Soros and Open Society in America

by Chidem Kurdas

George Soros originally intended to wind down his Open Society Foundations at the end of his life but changed his mind. This worldwide network of activist groups – to whom he has given more than $8 billion and named after Karl Popper’s classic The Open Society and Its Enemies – is to continue operating after he’s gone.

In Eastern Europe, the network helped undermine communist regimes and bring about freer societies. The main mission ascribed by Mr. Soros is to hold governments accountable in countries that lack civil institutions. It has to be a bitter irony that he sees the United States, the long-time home of many such institutions, in serious danger of ceasing to be an open society, given the increasingly manipulative and deceptive public discourse.

He was an early and aggressive backer of Barack Obama apparently in the belief that the then presidential candidate would stop the dangerous trend. Now he is disappointed. Continue reading

Berlin on Hayek

by Chidem Kurdas

Reading a volume of Isaiah Berlin’s letters – Enlightening Letters 1946-1960,  edited by Henry Hardy and Jennifer Holmes (London: Chatto & Windus, 2009) – I came across a puzzling comment on Friedrich Hayek.

It is not obvious that Berlin and Hayek, both of them critics of communism and in particular of the Soviet Union, belong to diametrically opposite political camps. But apparently Berlin thought so. Then he read Hayek’s 1952 book, The Counter-Revolution of Science. Continue reading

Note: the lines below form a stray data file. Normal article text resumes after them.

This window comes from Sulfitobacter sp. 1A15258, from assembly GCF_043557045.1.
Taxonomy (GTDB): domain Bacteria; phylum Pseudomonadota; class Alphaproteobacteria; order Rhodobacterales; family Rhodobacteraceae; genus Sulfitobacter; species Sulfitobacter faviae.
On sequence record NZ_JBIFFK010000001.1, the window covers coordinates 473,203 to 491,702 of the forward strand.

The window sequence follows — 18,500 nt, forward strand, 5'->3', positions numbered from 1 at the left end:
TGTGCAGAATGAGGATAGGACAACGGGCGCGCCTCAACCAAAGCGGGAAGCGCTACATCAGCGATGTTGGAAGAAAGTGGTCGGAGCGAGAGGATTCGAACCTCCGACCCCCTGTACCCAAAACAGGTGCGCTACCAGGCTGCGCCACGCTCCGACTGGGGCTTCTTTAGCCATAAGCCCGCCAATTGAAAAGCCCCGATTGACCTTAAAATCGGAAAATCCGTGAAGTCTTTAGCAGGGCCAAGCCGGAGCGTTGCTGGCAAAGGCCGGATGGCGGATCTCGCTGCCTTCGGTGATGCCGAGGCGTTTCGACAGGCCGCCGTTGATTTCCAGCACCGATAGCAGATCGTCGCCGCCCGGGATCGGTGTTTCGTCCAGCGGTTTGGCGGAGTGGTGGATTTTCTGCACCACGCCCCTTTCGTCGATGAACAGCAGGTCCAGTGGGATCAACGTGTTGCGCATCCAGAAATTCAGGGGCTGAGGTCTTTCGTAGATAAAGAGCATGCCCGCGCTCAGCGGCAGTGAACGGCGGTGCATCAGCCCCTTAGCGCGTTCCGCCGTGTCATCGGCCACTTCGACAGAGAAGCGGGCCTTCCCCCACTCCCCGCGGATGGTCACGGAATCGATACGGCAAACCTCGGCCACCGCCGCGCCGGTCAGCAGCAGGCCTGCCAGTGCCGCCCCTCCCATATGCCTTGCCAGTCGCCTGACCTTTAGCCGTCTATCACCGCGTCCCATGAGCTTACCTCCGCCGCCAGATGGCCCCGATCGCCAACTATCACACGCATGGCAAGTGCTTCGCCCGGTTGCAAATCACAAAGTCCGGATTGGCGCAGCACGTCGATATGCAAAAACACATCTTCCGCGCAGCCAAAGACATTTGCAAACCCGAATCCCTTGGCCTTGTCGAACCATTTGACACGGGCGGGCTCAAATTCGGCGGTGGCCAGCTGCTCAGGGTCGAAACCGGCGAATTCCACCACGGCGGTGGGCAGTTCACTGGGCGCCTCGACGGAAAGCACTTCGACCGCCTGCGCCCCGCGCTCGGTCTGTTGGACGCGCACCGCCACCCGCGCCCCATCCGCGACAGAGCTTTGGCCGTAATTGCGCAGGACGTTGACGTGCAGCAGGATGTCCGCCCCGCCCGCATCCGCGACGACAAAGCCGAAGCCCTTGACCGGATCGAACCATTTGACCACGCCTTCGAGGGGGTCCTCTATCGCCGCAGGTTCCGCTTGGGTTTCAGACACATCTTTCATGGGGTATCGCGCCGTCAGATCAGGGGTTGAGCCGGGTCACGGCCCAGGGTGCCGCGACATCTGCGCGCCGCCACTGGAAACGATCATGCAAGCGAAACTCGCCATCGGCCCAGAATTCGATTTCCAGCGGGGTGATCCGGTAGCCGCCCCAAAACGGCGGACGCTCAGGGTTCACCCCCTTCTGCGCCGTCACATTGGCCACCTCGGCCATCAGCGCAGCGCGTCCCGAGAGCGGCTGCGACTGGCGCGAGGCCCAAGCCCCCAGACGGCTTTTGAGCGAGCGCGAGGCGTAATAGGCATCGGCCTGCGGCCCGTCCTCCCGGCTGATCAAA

“The Stimulus is Too Small”: Channeling Karl Popper

by Mario Rizzo

 

Paul Krugman is now saying  that the Obama prototype of a stimulus plan is not enough. Other, more cautious economists are saying there is no economic evidence that it will be enough. We don’t even have a Congressional bill yet but macroeconomists like to think in aggregates and the specific content of the plan is not, I gather, all that important.

 

Now, of course, this is probably just ordinary academic uncertainty. Yet from the perspective of the philosophy of science, this seems like the beginning of what Karl Popper and Hans Albert, philosophers who emphasized the importance of rational criticism of theories, called an “immunizing strategy.” (See Karl R. Popper, The Logic of Scientific Discovery, Chapter. 1.)   

 

For example, suppose the fiscal stimulus policy is perceived to have failed. Has the theory been refuted? “No” will be the likely answer because the stimulus was not large enough. But if we are indeed out of the realm of the available evidence then such a statement is purely ad hoc – a fancy term for an expedient intellectual invention. Today’s Keynesians are getting nervous. They are either at the threshold of their greatest victory or at the precipice of their greatest failure. They want to be prepared for either.

 

Let’s see what happens.